subregions of the OMPFC and the temporal cortex inadult cynomolgous monkeys (Macaca fascicularis; see Ta-bles 1 and 2). In addition, a number of cases with tracerinjections in the OMPFC, which had been prepared andused in previous studies (Carmichael and Price, 1995a,b,1996; Kondo et al., 2005), were reexamined and reana-

    lyzed in relation to the connections with the temporalcortex. All animal protocols were reviewed and approvedby the Animal Studies Committee of Washington Univer-sity, St. Louis, and were in compliance with NIH guide-lines for the care and use of laboratory animals.

    MRI, surgery, and tracer injectionThe tracers were injected during aseptic surgery under

    general anesthesia. Prior to surgery, each monkey wasanesthetized (see below) and placed in an MRI-compatiblestereotaxic frame. An MRI scan (T-1 MPRAGE 3D image,with 0.8- or 1.0-mm isometric voxels) was then obtainedby using a 1.5-T scanner, using a receive-only or volumecoil placed over the top of the head of the animal. Stereo-taxic coordinates for each desired injection site in thetemporal cortex and OMPFC that were specic for eachindividual animal were derived without correction fromthe MR images. These individual-specic coordinateswere compared with coordinates from the atlas of Szaboand Cowan (1984). Electrophysiological recording wasused to further rene the coordinates for deep injections(see below).

    For the surgery (also for MRI), anesthesia was inducedby intramuscular injection of ketamine (10 mg/kg) andxylazine (0.67 mg/kg). The animals were then intubated,and surgical anesthesia was initiated with a gaseous mix-ture of oxygen, nitrous oxide, and halothane or isou-orane. Once anesthesia was established, the animals wereplaced in a stereotaxic apparatus, and the scalp was in-cised. Craniotomies were made in the skull at the sitesindicated by the stereotaxic analysis. The midline wasdened from the midsagittal sinus. After surgery, a long-lasting analgesic, buprenorphine (0.1 mg/kg, i.m.), wasgiven as the animal was brought out of anesthesia.

    Prior to tracer injections into the deep cortical areas ofOMPFC and the temporal cortex, a tungsten electrode wasinserted along the expected injection track for electrophys-iological recording of spontaneous, multiunit activity. Thisallowed the determination of the vertical coordinates ofstructural landmarks such as the boundaries betweengray and white matter, the position of sulci, and the bot-tom of the brain, which were used to correct the verticalcoordinates determined from the MRI scans. For most ofthe temporal cortex (STG, STS, and TE) injections, thesuperior temporal sulcus and lateral sulcus were exposedafter craniotomy, and the injection sites were determinedwith reference to these sulci and the stereotaxic coordi-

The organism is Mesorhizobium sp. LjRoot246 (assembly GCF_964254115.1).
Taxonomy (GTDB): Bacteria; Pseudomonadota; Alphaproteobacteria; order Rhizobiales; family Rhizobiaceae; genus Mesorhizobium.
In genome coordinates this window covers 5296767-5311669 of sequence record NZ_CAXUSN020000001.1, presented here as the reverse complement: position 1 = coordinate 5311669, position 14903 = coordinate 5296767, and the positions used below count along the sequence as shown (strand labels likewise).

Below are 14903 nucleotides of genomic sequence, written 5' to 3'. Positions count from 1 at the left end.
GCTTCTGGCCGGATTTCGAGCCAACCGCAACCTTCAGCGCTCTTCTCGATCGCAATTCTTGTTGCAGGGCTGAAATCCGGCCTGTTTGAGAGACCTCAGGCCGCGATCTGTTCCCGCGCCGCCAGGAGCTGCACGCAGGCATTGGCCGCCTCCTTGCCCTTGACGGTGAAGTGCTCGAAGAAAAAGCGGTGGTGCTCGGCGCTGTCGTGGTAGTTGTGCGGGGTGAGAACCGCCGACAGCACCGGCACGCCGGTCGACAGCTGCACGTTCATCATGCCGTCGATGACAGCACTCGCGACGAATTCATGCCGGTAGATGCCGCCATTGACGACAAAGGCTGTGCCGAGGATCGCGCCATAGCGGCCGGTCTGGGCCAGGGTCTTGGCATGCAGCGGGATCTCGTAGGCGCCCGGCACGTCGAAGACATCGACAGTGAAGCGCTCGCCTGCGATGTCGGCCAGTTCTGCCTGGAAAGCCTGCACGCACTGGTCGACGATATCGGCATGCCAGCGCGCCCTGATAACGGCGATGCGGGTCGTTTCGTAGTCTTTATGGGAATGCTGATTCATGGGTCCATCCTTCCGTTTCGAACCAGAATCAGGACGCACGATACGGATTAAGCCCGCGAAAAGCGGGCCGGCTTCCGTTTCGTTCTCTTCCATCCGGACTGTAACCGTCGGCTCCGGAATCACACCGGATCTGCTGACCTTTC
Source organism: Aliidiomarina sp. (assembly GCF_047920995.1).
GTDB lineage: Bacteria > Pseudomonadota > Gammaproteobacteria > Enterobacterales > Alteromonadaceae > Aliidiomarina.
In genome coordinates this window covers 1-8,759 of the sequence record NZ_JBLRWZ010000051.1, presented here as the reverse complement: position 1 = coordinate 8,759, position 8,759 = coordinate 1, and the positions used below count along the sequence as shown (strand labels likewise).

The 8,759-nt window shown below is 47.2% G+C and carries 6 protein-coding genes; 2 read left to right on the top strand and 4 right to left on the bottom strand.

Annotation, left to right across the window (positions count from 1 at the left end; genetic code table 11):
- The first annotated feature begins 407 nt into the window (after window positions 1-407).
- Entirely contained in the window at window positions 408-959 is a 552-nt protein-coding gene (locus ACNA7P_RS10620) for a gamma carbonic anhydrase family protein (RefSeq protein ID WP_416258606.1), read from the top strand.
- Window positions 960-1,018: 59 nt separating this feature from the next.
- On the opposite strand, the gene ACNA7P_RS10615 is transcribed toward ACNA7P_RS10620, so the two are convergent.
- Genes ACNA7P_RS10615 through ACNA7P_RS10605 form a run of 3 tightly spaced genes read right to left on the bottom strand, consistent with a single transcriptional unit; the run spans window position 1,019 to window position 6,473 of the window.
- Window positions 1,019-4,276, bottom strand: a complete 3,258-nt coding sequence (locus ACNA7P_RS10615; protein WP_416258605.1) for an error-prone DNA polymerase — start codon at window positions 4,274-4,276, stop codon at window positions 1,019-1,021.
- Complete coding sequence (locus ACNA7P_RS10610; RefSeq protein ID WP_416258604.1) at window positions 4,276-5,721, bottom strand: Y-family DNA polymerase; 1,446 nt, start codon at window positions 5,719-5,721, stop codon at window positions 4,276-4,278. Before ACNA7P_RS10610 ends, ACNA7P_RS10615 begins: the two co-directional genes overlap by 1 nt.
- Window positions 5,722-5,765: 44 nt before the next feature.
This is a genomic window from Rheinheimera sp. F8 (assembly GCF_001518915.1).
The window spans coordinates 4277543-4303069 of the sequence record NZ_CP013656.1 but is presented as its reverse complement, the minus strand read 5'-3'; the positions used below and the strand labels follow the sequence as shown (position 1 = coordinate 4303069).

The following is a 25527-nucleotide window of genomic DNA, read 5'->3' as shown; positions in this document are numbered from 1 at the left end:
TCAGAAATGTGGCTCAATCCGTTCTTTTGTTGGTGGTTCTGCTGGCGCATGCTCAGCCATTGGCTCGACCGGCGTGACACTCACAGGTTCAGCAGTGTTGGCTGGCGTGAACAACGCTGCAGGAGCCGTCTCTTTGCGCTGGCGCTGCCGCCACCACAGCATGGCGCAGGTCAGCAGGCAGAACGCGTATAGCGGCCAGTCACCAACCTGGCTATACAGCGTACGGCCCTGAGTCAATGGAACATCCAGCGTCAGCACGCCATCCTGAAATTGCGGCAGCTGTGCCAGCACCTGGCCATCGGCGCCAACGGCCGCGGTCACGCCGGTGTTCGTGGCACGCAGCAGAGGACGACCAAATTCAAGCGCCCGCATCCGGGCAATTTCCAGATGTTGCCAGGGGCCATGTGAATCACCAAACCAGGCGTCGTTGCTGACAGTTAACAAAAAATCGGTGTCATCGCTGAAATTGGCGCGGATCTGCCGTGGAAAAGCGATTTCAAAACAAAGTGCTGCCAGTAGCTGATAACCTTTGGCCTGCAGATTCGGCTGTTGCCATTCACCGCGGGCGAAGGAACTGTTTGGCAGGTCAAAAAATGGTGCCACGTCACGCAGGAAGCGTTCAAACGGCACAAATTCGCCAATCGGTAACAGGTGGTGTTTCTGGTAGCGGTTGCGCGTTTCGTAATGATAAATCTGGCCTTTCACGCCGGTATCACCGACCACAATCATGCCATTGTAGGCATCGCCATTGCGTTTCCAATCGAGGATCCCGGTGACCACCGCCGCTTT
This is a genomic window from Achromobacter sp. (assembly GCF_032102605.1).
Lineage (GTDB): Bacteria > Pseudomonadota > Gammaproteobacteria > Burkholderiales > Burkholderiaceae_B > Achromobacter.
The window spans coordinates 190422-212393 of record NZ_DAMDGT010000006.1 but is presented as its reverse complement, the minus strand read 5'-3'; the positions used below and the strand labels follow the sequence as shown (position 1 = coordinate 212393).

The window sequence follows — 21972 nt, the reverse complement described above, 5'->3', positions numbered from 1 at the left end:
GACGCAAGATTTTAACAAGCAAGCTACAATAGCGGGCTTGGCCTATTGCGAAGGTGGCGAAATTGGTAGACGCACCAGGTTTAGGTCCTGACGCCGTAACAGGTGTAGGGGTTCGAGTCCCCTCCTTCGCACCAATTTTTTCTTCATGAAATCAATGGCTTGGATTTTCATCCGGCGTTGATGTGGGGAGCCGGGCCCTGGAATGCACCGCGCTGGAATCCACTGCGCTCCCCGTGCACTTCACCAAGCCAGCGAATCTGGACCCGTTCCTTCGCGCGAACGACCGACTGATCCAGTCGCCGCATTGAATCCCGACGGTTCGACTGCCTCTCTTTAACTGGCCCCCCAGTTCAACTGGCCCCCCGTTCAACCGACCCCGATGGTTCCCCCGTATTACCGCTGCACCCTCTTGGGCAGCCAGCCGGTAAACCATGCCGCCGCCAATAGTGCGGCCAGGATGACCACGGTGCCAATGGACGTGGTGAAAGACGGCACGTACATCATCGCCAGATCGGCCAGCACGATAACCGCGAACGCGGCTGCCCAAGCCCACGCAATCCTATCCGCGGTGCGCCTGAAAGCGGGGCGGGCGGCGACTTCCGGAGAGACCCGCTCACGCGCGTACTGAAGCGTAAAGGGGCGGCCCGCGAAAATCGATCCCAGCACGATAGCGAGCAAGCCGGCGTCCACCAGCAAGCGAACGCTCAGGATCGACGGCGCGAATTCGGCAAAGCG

TABLE 1. Retrograde and Anterograde Tracer Injections in OMPFC1

    Case n Area(s) injected Tracer Figure no.

    Retrograde tracer injections in the medial network1 (OM66) 32, 10m caudal and 14r FB 3, 42 (OM64) 10m rostral FB 83 (OM64) 9 DY 84 (OM15) 13a DY 95 (OM15) lai FB 96 (OM7) 12o FB Not shown

    Retrograde tracer injections in the orbital network7 (OM66) 13m DY 3, 48 (OM67) 11l FB 109 (OM69) 12r and 45/46v LY Not shown

    Anterograde tracer injections in the medial network10 (OM49) 25 BDA 1111 (OM36) 10m rostral BDA 12A12 (OM35) 32/10m caudal BDA 12B13 (OM39) 10m caudal/14r BDA 12C14 (OM31) 12o BDA 12D15 (OM19) 13a Amino acid (AA) 12E16 (OM38) 10o BDA 12F

    Anterograde tracer injections in the orbital network17 (OM69) 12r and 45/46v LY 1318 (OM42) 13l BDA 14A19 (OM30) 12m BDA 14B20 (OM27) 11l BDA 14C

    1See Figure 2. For abbreviations, see list.

    TABLE 2. Retrograde and Anterograde Tracer Injections in the TemporalCortex1

    Inj. no(case no.) Area injected Tracer Figure no.

    1 (OM55) Rostral STG (STGr) /STS lip DY (retrograde) 6, 72 (OM59) Rostral STG (STGr) DY (retrograde) 15A3 (OM68) Rostral STG (STGr) DY (retrograde) 15B, 16B4 (OM68) Rostral auditory belt/parabelt BDA (anterograde) Not shown5 (OM68) Rostral auditory belt/parabelt FB (retrograde) 15C, 16C6 (OM62) Caudal auditory parabelt DY (retrograde) 15D, 16D7 (OM59) TEad/TEav FB (retrograde) 17A8 (OM71) TEav FB (retrograde) 17B9 (OM71) TEav BDA (anterograde) Not shown10 (OM57) TEpd FB (retrograde) 17C11 (OM63) STS fundus (STSf) CTb (retrograde) Not shown12 (OM59) STS dorsal bank (STSd) LY (anterograde) 1813 (OM59) STS ventral bank (STSv) BDA (anterograde) 1914 (OM55) STS ventral bank (STSv) CTb (retrograde) 6, 7

    1See Figure 5. For abbreviations, see list.

    The Journal of Comparative Neurology. DOI 10.1002/cne

    661CONNECTIONS BETWEEN THE OMPFC AND...